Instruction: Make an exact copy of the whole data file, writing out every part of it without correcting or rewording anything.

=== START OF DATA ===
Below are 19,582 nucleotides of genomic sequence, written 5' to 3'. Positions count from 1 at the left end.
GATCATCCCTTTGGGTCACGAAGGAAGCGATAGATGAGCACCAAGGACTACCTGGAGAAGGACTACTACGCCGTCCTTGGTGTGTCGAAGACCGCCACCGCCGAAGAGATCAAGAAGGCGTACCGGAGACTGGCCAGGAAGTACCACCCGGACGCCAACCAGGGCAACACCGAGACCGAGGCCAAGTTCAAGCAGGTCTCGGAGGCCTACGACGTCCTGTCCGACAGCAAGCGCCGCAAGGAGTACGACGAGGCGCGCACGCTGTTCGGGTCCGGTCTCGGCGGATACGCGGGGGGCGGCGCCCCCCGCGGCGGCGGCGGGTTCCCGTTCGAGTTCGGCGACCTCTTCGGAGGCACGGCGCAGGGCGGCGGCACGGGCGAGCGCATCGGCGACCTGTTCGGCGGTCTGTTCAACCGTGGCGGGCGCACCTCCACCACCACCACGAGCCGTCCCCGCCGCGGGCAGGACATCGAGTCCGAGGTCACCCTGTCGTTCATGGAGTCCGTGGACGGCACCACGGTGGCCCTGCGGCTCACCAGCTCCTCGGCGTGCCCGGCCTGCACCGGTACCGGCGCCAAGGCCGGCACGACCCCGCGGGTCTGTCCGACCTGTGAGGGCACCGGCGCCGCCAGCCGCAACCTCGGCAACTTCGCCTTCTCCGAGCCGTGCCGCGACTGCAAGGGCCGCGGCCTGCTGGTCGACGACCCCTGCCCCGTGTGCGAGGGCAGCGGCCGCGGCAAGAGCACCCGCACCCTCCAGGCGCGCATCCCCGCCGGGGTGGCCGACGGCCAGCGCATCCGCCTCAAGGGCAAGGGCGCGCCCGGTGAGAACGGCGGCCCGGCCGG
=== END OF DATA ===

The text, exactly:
Below are 19,582 nucleotides of genomic sequence, written 5' to 3'. Positions count from 1 at the left end.
GATCATCCCTTTGGGTCACGAAGGAAGCGATAGATGAGCACCAAGGACTACCTGGAGAAGGACTACTACGCCGTCCTTGGTGTGTCGAAGACCGCCACCGCCGAAGAGATCAAGAAGGCGTACCGGAGACTGGCCAGGAAGTACCACCCGGACGCCAACCAGGGCAACACCGAGACCGAGGCCAAGTTCAAGCAGGTCTCGGAGGCCTACGACGTCCTGTCCGACAGCAAGCGCCGCAAGGAGTACGACGAGGCGCGCACGCTGTTCGGGTCCGGTCTCGGCGGATACGCGGGGGGCGGCGCCCCCCGCGGCGGCGGCGGGTTCCCGTTCGAGTTCGGCGACCTCTTCGGAGGCACGGCGCAGGGCGGCGGCACGGGCGAGCGCATCGGCGACCTGTTCGGCGGTCTGTTCAACCGTGGCGGGCGCACCTCCACCACCACCACGAGCCGTCCCCGCCGCGGGCAGGACATCGAGTCCGAGGTCACCCTGTCGTTCATGGAGTCCGTGGACGGCACCACGGTGGCCCTGCGGCTCACCAGCTCCTCGGCGTGCCCGGCCTGCACCGGTACCGGCGCCAAGGCCGGCACGACCCCGCGGGTCTGTCCGACCTGTGAGGGCACCGGCGCCGCCAGCCGCAACCTCGGCAACTTCGCCTTCTCCGAGCCGTGCCGCGACTGCAAGGGCCGCGGCCTGCTGGTCGACGACCCCTGCCCCGTGTGCGAGGGCAGCGGCCGCGGCAAGAGCACCCGCACCCTCCAGGCGCGCATCCCCGCCGGGGTGGCCGACGGCCAGCGCATCCGCCTCAAGGGCAAGGGCGCGCCCGGTGAGAACGGCGGCCCGGCCGG